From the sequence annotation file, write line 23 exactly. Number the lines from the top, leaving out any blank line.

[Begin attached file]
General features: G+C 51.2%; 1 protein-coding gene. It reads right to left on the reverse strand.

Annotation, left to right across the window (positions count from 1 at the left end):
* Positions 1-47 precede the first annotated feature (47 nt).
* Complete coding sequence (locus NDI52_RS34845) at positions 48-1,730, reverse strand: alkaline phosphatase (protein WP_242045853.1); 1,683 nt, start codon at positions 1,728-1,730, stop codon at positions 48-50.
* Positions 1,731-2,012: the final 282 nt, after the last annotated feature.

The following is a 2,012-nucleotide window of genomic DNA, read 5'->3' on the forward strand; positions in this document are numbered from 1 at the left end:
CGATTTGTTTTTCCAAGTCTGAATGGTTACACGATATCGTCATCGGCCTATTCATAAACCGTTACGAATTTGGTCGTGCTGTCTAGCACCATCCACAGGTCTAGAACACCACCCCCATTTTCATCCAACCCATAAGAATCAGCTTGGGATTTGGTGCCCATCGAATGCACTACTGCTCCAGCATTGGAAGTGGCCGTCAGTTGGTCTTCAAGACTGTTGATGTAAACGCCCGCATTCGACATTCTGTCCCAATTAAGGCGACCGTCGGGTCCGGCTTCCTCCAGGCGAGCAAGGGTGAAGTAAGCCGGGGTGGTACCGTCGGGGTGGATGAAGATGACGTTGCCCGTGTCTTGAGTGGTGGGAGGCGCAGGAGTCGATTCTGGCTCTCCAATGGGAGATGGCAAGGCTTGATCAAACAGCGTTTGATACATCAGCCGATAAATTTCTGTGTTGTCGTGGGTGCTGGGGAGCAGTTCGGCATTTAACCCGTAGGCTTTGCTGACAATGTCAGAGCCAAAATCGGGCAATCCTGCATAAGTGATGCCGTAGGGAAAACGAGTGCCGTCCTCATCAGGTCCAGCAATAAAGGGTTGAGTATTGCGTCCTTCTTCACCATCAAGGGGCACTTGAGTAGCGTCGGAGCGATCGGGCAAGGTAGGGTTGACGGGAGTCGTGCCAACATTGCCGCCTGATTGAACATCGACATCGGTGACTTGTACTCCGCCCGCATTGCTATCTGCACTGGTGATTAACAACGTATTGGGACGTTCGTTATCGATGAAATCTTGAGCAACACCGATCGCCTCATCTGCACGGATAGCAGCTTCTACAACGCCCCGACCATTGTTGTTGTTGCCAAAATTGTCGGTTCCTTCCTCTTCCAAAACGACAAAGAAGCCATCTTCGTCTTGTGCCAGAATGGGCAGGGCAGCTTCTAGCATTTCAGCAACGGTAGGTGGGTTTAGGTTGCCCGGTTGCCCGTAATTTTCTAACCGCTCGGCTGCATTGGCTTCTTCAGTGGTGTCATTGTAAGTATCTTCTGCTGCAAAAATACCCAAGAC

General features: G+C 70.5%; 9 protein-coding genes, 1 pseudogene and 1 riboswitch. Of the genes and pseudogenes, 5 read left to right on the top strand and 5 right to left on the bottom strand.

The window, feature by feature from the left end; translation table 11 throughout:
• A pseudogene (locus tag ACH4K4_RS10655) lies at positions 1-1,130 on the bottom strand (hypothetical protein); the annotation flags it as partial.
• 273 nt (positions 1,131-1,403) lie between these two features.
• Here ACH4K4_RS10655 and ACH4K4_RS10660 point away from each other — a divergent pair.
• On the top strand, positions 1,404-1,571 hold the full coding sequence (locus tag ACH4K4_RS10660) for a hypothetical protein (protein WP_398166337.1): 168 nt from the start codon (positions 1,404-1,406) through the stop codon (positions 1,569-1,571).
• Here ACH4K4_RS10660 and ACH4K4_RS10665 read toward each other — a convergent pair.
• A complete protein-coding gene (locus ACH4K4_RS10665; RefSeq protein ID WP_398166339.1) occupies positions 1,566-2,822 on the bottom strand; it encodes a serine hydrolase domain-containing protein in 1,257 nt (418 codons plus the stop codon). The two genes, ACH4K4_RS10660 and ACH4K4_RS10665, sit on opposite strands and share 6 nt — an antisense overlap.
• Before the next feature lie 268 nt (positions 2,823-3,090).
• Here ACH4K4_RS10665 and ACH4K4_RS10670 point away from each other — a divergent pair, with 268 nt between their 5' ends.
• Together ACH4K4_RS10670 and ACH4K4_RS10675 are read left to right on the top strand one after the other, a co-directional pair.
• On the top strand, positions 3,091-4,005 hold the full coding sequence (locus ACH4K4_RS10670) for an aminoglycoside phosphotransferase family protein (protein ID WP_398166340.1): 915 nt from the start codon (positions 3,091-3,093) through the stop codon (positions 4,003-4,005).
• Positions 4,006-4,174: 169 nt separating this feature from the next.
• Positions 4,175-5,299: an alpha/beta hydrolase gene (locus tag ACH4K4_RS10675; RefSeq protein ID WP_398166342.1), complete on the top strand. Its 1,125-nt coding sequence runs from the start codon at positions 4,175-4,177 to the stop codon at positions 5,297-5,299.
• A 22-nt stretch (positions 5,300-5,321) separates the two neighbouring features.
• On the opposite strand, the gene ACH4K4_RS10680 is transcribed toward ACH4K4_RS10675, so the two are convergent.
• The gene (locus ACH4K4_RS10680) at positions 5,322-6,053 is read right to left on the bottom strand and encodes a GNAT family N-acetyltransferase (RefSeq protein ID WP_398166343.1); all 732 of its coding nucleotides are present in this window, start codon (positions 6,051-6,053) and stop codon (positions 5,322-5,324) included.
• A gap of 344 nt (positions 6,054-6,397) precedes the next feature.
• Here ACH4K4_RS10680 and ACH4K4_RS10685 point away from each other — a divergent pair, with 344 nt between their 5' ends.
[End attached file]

• On the opposite strand, the gene ACH4K4_RS10680 is transcribed toward ACH4K4_RS10675, so the two are convergent.